Homemade Fruit Roll-Ups Recipe

Homemade Fruit Roll-Ups Recipe

Fruit roll-ups were my literal JAM when I was a kid. I used to get the big circular ones that were individually packaged; grape was my favorite. I would peel off the whole disc, fold it in half and bite out circles for the eyes and one for the mouth then place the whole thing on my face like a mask. In hindsight, that’s actually pretty gross and I probably gave more of a Hannibal Lector vibe but I really thought I was making my skin pretty.

Turns out fruit roll-ups originate from a Syrian treat called amardeen, a sticky sweet sheet of apricot paste. And America’s first-ever fruit roll and the same one I used to put on my face was invented by the Shalhoubs, a Lebanese family out of Brooklyn, NY, under their brand Joray.

Fruit roll-ups (or fruit leather) is super-easy to make. It just requires a few hours to dehydrate properly. I use strawberries because I have an abundance of them in my garden, but feel free to substitute your favorite fruit. The method will be the same, but you may have to alter the amount of lemon juice and sugar to taste. I also throw an apple in the mix because the natural pectin in apples helps with the structure and gelling of the fruit rolls.

“While it certainly takes some effort to put together these roll-ups really provide a tasty, natural, fruity snack. That combined with the ability to substitute a multitude of other fruits to cater to your own palette makes it worth the time instead of picking up the store brand.” —Noah Velush-Rogers

A Note From Our Recipe Tester


  • 1 pound strawberries, hulled (thawed if using frozen)

  • 1 medium Granny Smith apple

  • 5 tablespoons lemon juice

  • 3/4 cup granulated sugar

  • 1/4 teaspoon kosher salt

Steps to Make It

  1. Gather the ingredients.

    ingredients to make fruit rollups

    The Spruce/Julia Hartbeck

  2. Heat the oven to its lowest setting, 170 F or below.

    Coarsely chop the apple off the core into small chunks. Keep the skin on, this is where all the pectin is.

    chopped granny smith apple on wood cutting board

    The Spruce/Julia Hartbeck

  3. Place the apple chunks and strawberries into a food processor or blender and purée until smooth.

    pureed strawberries in a food processor

    The Spruce/Julia Hartbeck

  4. Transfer the purée to a medium saucepan, then stir in the lemon juice, sugar, and salt. Cook over medium-high heat, stirring occasionally, until the mixture starts to bubble. Reduce the heat to a low simmer and continue to cook for about 10 to 15 minutes.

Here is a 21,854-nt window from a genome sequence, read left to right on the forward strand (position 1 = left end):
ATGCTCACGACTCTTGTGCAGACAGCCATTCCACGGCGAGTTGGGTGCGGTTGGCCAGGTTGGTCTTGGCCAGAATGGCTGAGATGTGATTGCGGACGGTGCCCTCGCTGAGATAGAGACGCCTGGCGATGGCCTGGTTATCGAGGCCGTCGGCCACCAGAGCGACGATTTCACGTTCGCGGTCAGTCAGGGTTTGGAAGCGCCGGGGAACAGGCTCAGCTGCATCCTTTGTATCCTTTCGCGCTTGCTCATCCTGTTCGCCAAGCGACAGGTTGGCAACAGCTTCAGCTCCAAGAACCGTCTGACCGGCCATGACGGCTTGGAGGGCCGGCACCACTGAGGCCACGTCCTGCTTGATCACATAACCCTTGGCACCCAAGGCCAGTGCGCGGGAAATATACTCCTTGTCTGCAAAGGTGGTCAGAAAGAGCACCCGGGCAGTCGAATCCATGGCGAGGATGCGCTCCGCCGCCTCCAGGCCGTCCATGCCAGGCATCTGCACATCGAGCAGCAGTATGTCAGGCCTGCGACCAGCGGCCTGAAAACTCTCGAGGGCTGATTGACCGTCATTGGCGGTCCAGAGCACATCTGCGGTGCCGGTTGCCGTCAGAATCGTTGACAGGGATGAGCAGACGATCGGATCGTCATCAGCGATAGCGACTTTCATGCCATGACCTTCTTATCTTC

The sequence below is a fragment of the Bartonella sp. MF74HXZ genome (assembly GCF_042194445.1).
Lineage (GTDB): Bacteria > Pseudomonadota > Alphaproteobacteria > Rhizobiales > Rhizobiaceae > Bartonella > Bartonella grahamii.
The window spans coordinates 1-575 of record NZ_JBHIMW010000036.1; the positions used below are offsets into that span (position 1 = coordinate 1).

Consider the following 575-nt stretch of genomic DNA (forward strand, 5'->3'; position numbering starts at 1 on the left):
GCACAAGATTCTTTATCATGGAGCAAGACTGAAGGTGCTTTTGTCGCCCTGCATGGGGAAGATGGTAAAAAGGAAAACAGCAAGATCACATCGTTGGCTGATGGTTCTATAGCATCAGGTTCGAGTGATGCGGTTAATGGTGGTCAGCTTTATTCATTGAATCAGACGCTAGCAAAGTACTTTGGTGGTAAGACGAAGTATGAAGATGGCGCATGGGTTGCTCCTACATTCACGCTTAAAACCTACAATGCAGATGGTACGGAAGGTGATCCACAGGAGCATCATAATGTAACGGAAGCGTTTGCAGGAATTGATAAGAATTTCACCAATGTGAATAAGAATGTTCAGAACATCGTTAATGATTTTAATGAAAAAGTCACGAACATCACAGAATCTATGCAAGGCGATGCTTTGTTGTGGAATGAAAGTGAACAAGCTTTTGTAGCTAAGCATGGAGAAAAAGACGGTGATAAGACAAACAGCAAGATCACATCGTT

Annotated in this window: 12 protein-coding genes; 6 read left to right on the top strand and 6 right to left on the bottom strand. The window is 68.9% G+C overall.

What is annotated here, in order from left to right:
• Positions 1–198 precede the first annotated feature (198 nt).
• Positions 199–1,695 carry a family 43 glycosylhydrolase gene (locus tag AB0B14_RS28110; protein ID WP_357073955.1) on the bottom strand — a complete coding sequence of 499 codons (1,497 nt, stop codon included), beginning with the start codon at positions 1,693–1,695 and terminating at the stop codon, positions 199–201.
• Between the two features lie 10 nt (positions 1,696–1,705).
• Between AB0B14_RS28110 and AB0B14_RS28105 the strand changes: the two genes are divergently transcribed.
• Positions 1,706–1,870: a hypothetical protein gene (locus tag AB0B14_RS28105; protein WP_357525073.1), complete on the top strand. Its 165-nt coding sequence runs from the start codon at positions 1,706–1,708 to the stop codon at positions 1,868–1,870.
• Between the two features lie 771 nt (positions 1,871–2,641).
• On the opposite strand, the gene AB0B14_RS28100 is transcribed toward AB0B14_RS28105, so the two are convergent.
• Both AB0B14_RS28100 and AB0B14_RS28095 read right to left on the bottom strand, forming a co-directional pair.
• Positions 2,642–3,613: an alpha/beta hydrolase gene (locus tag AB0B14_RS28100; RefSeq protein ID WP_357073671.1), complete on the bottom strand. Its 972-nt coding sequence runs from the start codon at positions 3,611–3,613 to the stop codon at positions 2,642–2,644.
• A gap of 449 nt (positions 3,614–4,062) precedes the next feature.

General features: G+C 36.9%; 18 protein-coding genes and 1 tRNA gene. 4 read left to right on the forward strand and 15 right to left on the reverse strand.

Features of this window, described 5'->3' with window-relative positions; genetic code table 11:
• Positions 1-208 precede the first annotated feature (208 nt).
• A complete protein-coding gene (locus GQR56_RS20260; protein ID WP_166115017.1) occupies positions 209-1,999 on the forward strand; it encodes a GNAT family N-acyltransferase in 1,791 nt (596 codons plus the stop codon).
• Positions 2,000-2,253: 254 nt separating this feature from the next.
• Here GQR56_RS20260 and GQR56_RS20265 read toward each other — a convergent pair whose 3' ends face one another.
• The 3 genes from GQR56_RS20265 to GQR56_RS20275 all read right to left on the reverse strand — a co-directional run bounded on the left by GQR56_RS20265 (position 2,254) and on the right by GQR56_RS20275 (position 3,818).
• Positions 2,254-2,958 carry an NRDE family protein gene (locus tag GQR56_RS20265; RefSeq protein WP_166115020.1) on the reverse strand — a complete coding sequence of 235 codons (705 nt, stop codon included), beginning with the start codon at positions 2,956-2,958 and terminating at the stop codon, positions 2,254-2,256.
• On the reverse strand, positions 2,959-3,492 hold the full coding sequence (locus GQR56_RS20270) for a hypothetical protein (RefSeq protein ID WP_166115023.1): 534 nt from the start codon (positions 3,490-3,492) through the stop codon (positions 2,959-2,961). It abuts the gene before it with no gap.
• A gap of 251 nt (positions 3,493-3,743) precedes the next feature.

strawberry puree cooking in a sauce pan

    The Spruce/Julia Hartbeck

  5. Pour the fruit mixture through a fine-mesh sieve into a large bowl; push out the liquid using the back of a ladle. Discard any seeds and apple skins.

    strawberry puree in a fine mesh sieve

    The Spruce/Julia Hartbeck

  6. Return the liquid to the saucepan and continue to cook at a low simmer, stirring occasionally, until thick and jammy, 15 to 20 minutes.

    strawberry puree in a saucepan

    The Spruce/Julia Hartbeck

  7. Line a medium (12-x 17-inch) baking sheet with a silicone mat or parchment paper. Pour the fruit onto the baking sheet.

    fruit rollup mixture on a parchment lined sheet pan

    The Spruce/Julia Hartbeck

  8. Spread it out into an even layer using an offset spatula, leaving about a 1-inch border around the edges. Tap the baking sheet lightly on the counter to smooth the mixture out.

    fruit rollup mixture on a parchment lined sheet pan

    The Spruce/Julia Hartbeck

  9. Bake until it is no longer tacky in the center. Check after 2 1/2 hours and continue to bake, if necessary. Remove from the oven and let cool.

    fruit rollup on a parchment lined sheet pan

    The Spruce/Julia Hartbeck

  10. Place a sheet of wax paper as big as the sheet tray onto your work surface. Once the fruit is cool enough to handle, peel it off the parchment or silicone mat and transfer it onto the sheet of wax paper. If the fruit is still sticky on the underside, flip it back onto the parchment-lined baking sheet and bake for another 15 minutes or more to dry it out.

    (See tips below for making fun punch-out shapes before rolling)

    fruit rollup on parchment paper

    The Spruce/Julia Hartbeck

  11. Roll the fruit up with the wax paper into one long roll. Use a sharp knife or a pair of scissors to cut one-inch strips. 

    fruit rollups

    The Spruce/Julia Hartbeck


  • Get creative with your fruit rolls! Once it comes out of the oven, while it’s still warm gently press into the fruit using your favorite cookie cutter shapes. Don’t cut all the way through, just enough to score it. Then once it’s cooled transfer it to the wax paper as normal and cut the sheet into 8 squares and roll up each square!


  • Feel free to use your favorite fruits, just make sure you are swapping out the same in weight. You may have to adjust the amount of lemon juice and/or sugar depending on how ripe and what kind of fruit you use. Just do it to taste once it’s on the stovetop. 
  • You can substitute the apple for 1 cup of applesauce.


The fruit roll-ups can be stored in an air-tight container or freezer bag at room temperature for about a week.


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